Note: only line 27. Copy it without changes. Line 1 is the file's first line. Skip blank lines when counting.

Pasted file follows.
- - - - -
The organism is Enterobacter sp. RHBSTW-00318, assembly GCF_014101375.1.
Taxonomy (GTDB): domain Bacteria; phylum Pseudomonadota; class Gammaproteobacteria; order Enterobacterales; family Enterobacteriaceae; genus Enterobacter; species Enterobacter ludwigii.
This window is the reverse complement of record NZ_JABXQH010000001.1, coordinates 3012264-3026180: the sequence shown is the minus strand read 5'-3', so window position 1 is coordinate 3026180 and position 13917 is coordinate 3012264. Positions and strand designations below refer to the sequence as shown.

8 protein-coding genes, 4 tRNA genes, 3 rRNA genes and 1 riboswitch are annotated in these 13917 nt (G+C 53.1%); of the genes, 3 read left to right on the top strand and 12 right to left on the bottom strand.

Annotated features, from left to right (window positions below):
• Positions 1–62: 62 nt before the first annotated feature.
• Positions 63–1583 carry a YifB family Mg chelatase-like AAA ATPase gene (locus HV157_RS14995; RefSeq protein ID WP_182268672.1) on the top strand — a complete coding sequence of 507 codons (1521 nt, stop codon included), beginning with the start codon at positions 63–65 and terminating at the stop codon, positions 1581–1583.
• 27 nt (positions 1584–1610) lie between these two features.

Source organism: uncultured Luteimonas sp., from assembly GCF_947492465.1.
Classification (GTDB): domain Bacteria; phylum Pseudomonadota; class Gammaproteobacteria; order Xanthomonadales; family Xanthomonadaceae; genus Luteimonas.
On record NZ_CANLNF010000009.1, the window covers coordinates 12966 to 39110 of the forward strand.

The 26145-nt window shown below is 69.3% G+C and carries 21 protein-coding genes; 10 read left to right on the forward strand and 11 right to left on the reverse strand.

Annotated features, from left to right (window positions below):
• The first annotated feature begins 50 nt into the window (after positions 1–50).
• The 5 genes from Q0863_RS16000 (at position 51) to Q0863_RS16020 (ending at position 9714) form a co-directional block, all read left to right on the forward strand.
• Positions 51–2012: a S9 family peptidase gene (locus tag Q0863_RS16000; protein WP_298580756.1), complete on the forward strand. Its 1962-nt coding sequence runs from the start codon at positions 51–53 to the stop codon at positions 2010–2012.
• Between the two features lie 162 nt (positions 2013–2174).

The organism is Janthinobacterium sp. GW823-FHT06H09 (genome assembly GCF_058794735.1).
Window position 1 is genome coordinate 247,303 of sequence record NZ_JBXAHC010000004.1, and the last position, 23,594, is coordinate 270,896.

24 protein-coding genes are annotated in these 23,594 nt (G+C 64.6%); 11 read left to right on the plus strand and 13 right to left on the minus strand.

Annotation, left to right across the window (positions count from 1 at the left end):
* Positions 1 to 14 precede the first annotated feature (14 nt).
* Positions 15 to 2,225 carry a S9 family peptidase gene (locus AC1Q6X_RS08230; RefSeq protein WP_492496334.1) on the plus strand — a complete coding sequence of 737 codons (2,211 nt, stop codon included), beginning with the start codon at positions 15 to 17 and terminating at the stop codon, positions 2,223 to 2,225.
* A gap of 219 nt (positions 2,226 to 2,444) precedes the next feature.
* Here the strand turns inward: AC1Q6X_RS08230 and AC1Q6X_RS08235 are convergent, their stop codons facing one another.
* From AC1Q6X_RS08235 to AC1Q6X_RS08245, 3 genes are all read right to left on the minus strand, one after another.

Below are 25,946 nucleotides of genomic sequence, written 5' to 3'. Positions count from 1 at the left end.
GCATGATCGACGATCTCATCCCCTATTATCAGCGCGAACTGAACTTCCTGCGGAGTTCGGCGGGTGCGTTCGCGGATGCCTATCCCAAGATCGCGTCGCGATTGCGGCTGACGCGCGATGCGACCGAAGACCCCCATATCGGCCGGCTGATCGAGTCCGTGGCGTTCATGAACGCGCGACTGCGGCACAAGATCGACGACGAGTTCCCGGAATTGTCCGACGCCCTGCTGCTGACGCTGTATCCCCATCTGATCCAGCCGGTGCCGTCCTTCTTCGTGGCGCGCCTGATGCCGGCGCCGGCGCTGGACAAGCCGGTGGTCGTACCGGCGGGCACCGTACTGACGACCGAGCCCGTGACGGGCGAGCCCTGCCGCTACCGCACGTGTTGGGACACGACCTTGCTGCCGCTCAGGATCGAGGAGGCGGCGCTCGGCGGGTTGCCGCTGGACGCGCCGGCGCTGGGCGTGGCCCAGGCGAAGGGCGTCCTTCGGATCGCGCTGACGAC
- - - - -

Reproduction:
Below are 25,946 nucleotides of genomic sequence, written 5' to 3'. Positions count from 1 at the left end.